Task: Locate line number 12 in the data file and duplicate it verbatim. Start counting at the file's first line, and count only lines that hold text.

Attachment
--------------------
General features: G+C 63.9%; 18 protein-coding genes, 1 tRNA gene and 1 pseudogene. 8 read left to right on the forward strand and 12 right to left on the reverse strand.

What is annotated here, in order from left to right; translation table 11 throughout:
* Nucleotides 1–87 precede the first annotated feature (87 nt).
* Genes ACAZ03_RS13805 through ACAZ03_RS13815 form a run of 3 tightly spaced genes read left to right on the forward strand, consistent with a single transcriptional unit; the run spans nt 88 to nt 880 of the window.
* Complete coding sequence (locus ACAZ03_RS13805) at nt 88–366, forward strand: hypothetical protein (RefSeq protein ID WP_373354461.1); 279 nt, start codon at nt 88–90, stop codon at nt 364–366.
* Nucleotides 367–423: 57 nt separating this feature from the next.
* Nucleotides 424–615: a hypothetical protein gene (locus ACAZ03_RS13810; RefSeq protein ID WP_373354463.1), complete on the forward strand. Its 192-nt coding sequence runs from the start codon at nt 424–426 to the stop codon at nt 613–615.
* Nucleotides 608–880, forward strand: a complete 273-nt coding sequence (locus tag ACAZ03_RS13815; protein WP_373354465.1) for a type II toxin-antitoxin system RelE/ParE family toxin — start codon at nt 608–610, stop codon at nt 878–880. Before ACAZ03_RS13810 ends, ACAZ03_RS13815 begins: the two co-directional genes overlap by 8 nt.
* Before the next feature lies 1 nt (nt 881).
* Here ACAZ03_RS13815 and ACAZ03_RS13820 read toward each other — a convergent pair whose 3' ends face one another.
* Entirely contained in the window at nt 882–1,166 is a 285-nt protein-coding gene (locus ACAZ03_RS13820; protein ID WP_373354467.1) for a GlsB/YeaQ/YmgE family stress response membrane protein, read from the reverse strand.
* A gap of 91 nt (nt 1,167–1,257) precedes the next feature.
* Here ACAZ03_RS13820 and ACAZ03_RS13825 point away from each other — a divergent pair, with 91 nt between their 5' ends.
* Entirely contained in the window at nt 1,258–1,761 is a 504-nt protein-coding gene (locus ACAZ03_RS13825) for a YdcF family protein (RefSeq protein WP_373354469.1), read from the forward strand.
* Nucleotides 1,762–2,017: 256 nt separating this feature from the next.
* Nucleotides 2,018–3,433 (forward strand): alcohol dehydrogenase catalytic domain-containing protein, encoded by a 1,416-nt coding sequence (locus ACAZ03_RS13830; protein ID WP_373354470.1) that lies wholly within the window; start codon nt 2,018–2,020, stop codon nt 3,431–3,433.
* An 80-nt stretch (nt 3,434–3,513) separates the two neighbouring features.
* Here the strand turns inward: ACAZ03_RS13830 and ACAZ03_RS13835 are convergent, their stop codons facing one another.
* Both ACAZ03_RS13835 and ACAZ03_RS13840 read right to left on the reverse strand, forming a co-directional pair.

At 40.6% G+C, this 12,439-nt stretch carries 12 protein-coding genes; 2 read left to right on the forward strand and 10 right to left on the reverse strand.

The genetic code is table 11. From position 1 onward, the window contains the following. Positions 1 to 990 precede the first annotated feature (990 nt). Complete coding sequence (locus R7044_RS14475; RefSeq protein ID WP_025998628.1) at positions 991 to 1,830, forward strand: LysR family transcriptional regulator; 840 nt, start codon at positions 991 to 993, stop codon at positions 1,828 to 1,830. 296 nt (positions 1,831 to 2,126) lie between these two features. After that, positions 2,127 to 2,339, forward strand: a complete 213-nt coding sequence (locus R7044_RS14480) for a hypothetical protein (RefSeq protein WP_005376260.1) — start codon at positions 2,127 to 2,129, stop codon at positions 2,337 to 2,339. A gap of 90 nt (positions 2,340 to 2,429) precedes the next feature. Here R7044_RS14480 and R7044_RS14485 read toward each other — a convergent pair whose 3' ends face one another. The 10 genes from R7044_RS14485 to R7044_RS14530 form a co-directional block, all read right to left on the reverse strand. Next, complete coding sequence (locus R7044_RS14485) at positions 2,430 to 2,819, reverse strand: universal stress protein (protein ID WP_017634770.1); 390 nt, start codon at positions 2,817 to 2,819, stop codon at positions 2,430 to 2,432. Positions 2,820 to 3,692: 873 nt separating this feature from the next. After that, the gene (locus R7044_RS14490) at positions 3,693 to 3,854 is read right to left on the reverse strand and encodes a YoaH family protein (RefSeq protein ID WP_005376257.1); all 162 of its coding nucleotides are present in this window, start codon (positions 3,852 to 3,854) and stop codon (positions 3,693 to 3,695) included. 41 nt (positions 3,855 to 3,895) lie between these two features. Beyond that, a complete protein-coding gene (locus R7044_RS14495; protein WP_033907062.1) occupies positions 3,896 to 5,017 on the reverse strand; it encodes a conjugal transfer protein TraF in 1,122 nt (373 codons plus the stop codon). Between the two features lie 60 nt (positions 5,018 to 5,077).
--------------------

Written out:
* A gap of 91 nt (nt 1,167–1,257) precedes the next feature.